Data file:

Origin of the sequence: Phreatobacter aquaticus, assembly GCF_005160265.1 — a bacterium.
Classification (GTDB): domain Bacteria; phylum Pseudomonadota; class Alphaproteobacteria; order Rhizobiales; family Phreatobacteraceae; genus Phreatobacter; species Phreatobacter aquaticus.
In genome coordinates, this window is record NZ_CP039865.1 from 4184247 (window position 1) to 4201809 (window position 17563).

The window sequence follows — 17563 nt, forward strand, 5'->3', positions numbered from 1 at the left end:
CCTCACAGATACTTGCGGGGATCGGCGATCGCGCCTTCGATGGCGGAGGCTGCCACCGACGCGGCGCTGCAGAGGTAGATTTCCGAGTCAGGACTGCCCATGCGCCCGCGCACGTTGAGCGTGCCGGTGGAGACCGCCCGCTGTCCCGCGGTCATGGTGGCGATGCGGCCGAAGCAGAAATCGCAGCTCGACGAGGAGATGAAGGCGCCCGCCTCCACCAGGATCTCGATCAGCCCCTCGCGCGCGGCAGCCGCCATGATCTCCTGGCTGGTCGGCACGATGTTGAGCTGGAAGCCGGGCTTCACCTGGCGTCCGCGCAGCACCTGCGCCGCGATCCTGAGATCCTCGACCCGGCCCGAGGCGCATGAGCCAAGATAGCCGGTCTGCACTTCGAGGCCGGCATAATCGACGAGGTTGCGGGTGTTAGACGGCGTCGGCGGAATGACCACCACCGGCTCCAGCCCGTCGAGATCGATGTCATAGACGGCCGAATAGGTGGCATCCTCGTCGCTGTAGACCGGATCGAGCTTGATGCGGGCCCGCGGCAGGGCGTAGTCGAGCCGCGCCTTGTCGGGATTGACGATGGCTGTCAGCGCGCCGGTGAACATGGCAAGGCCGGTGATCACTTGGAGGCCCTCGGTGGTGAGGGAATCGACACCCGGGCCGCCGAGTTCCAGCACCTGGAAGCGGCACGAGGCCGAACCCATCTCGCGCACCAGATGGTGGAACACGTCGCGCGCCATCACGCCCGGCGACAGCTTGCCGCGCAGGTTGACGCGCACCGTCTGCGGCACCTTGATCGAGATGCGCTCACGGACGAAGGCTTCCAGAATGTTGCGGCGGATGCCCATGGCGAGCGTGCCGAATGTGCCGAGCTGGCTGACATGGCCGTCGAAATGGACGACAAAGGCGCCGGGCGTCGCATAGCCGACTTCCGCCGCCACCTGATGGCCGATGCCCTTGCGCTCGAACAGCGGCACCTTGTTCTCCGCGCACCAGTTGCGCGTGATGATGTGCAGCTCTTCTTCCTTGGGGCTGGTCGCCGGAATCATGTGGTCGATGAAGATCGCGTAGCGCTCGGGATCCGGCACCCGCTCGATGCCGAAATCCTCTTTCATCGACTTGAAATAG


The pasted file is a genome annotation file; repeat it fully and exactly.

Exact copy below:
Origin of the sequence: Phreatobacter aquaticus, assembly GCF_005160265.1 — a bacterium.
Classification (GTDB): domain Bacteria; phylum Pseudomonadota; class Alphaproteobacteria; order Rhizobiales; family Phreatobacteraceae; genus Phreatobacter; species Phreatobacter aquaticus.
In genome coordinates, this window is record NZ_CP039865.1 from 4184247 (window position 1) to 4201809 (window position 17563).

The window sequence follows — 17563 nt, forward strand, 5'->3', positions numbered from 1 at the left end:
CCTCACAGATACTTGCGGGGATCGGCGATCGCGCCTTCGATGGCGGAGGCTGCCACCGACGCGGCGCTGCAGAGGTAGATTTCCGAGTCAGGACTGCCCATGCGCCCGCGCACGTTGAGCGTGCCGGTGGAGACCGCCCGCTGTCCCGCGGTCATGGTGGCGATGCGGCCGAAGCAGAAATCGCAGCTCGACGAGGAGATGAAGGCGCCCGCCTCCACCAGGATCTCGATCAGCCCCTCGCGCGCGGCAGCCGCCATGATCTCCTGGCTGGTCGGCACGATGTTGAGCTGGAAGCCGGGCTTCACCTGGCGTCCGCGCAGCACCTGCGCCGCGATCCTGAGATCCTCGACCCGGCCCGAGGCGCATGAGCCAAGATAGCCGGTCTGCACTTCGAGGCCGGCATAATCGACGAGGTTGCGGGTGTTAGACGGCGTCGGCGGAATGACCACCACCGGCTCCAGCCCGTCGAGATCGATGTCATAGACGGCCGAATAGGTGGCATCCTCGTCGCTGTAGACCGGATCGAGCTTGATGCGGGCCCGCGGCAGGGCGTAGTCGAGCCGCGCCTTGTCGGGATTGACGATGGCTGTCAGCGCGCCGGTGAACATGGCAAGGCCGGTGATCACTTGGAGGCCCTCGGTGGTGAGGGAATCGACACCCGGGCCGCCGAGTTCCAGCACCTGGAAGCGGCACGAGGCCGAACCCATCTCGCGCACCAGATGGTGGAACACGTCGCGCGCCATCACGCCCGGCGACAGCTTGCCGCGCAGGTTGACGCGCACCGTCTGCGGCACCTTGATCGAGATGCGCTCACGGACGAAGGCTTCCAGAATGTTGCGGCGGATGCCCATGGCGAGCGTGCCGAATGTGCCGAGCTGGCTGACATGGCCGTCGAAATGGACGACAAAGGCGCCGGGCGTCGCATAGCCGACTTCCGCCGCCACCTGATGGCCGATGCCCTTGCGCTCGAACAGCGGCACCTTGTTCTCCGCGCACCAGTTGCGCGTGATGATGTGCAGCTCTTCTTCCTTGGGGCTGGTCGCCGGAATCATGTGGTCGATGAAGATCGCGTAGCGCTCGGGATCCGGCACCCGCTCGATGCCGAAATCCTCTTTCATCGACTTGAAATAG